I am so blessed that a man of his knowledge and depth would be willing to guest-post for me. You should really read his blog – he’s quite awesome!
Anyway, enough of the platitudes, now on with the post:
I’m excited to be guest blogging here! Peter is a tremendous man of God, a real person (in the best sense of the word real), and I appreciate him very much. Now, onto the post…
2 Corinthians 1:3-5 says, “All praise to God, the Father of our Lord Jesus Christ. God is our merciful Father and the source of all comfort. He comforts us in all our troubles so that we can comfort others. When they are troubled, we will be able to give them the same comfort God has given us. For the more we suffer for Christ, the more God will shower us with his comfort through Christ.”
I believe we can expect comfort. These verses tell us it’s so! God is merciful and is the source of all comfort.
To most people however, this equates to being comfortable. Comfort, according to Merriam Webster Online, means “to give strength and hope to; to ease grief or trouble.” Comfortable on the other hand means, “enjoying contentment or security; free from stress or tension.”
While we are able to learn contentment, we are hard-pressed to find security with no stress. This world and its sin is diametrically opposed to God and His holiness. If we are comfortable then we are essentially in a resting position.
When you’re out on the edge, living radical obedience, and trusting Him at His word—there’s no time to get comfortable. Still if we’re being honest, most people’s prayer lives consist of requests to make their lives on earth more comfortable in their own perception.
I’m not saying I haven’t prayed that way, I absolutely have. But I do know that the better place to be is in a position to receive comfort, that strengthening that comes when we listen and obey. We may suffer for it, but His promise is to comfort.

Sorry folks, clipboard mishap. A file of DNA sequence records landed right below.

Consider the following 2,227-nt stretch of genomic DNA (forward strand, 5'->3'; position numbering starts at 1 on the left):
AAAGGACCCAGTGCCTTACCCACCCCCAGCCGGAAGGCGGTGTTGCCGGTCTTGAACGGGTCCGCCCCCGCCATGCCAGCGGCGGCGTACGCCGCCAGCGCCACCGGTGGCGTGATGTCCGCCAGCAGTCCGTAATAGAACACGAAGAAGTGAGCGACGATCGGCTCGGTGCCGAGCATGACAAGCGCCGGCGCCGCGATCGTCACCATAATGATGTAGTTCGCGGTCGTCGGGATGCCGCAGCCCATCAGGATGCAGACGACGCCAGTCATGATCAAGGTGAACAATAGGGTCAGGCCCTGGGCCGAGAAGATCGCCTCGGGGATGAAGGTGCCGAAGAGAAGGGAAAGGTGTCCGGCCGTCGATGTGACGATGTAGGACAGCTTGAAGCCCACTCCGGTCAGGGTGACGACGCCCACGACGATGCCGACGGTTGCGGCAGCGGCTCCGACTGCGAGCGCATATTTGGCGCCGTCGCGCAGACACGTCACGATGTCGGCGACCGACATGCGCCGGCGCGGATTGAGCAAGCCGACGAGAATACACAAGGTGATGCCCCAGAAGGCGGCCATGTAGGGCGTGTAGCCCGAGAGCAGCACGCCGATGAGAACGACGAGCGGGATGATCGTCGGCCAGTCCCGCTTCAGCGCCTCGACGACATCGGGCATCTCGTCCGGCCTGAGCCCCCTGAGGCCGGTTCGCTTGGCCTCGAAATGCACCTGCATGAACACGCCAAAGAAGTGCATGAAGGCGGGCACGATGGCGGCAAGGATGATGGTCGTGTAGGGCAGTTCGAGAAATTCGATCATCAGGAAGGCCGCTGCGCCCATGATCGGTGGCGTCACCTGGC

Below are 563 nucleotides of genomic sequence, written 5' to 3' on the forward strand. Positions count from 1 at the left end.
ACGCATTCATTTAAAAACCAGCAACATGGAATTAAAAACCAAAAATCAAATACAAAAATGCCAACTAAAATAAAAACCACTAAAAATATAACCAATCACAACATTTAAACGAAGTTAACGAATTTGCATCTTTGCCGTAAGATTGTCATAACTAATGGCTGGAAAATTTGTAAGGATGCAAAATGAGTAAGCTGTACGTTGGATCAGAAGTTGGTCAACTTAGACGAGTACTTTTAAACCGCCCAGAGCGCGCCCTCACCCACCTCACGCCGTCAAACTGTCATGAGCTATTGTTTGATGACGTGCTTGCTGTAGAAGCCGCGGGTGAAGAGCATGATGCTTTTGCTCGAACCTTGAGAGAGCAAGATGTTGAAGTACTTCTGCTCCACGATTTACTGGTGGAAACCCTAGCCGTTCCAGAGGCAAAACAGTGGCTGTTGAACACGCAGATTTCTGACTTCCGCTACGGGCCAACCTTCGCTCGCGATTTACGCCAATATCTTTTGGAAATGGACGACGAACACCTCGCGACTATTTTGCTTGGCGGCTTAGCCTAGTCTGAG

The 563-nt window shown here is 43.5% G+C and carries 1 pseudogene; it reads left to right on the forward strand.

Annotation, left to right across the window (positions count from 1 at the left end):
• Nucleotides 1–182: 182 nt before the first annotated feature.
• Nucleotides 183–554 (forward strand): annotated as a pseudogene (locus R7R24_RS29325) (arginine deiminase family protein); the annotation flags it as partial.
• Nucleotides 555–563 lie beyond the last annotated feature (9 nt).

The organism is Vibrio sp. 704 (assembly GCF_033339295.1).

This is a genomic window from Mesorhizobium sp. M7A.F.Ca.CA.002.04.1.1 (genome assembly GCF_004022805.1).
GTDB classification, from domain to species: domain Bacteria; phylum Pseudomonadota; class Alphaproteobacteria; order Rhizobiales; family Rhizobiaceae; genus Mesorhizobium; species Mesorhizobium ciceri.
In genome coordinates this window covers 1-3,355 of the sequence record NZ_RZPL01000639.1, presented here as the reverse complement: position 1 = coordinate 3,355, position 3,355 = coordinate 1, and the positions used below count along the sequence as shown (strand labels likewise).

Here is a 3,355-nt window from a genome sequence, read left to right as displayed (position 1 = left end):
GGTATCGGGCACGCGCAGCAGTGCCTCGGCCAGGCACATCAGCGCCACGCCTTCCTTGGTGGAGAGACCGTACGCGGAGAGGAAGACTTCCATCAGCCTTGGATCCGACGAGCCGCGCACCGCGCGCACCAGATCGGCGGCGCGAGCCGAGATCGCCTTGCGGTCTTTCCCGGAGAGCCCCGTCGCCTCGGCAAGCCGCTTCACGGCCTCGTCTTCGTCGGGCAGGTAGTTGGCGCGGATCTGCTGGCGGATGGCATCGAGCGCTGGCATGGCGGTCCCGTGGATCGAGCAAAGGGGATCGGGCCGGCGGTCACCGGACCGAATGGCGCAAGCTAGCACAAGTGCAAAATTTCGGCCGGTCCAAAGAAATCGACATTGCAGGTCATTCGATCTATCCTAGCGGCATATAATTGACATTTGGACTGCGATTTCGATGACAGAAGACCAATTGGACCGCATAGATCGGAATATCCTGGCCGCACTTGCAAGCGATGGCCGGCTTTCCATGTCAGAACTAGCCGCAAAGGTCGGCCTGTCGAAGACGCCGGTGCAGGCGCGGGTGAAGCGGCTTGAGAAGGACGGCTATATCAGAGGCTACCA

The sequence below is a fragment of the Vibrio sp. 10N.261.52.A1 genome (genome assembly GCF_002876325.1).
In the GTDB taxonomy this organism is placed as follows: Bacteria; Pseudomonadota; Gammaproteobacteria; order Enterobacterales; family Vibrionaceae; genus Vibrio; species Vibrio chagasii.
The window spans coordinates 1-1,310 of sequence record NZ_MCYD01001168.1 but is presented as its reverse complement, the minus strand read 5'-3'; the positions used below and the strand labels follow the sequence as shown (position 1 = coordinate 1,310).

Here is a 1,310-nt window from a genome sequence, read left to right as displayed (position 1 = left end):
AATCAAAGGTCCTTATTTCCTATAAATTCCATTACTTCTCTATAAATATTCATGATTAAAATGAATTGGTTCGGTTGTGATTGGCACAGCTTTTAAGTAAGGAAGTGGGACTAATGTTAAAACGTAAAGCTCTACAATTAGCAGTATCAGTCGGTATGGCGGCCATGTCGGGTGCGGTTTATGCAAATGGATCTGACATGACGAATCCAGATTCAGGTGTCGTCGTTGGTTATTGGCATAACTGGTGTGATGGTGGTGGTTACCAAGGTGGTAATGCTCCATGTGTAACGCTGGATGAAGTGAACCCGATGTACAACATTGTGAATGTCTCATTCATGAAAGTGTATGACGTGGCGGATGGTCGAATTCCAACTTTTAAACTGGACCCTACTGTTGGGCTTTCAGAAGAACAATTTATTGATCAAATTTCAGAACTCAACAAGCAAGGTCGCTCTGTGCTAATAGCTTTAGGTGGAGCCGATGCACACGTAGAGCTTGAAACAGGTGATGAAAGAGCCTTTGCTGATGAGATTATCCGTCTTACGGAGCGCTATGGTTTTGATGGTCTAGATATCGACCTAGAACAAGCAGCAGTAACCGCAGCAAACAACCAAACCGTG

Trying to maintain a comfortable life means carefully guarding the status quo to maintain equilibrium. It’s desperately attempting to remain stationary. In pursuing this though, we miss out on receiving comfort and then passing that on to others as we have the opportunity.
I can be comfortable on my couch, go to church, and be a good person, but I’ll never be what God intended. Each of our destiny is wrapped up in one another. Part of how we express our love for God is in expressing our love for each other.
I believe we’ve been duped into equating being comfortable with God’s blessing. The more we step out in faith (and suffer for Christ), the more we receive His strength and hope. We can see that comfortable is me-centered and comfort is God-centered.
I’ll end with this verse which I think is one of the hardest to pray (Proverbs 30:8-9),
“Keep falsehood and lies far from me; give me neither poverty nor riches, but give me only my daily bread. Otherwise, I may have too much and disown you and say, ‘Who is the LORD ?’ Or I may become poor and steal, and so dishonor the name of my God.”
Sounds sort of like how Jesus told us to pray and also instructed us to “Seek first the Kingdom…”
It’s not that wealth, having nice things, or whatever else is bad. Being comfortable just keeps us from pursuing Him and His purposes. As the verses in both 2 Corinthians and Proverbs remind us, God is the source and Provider.
A life centered on Him will make us stand out in a crowd, but what we pour out will never compare to what He’s able to pour back to us.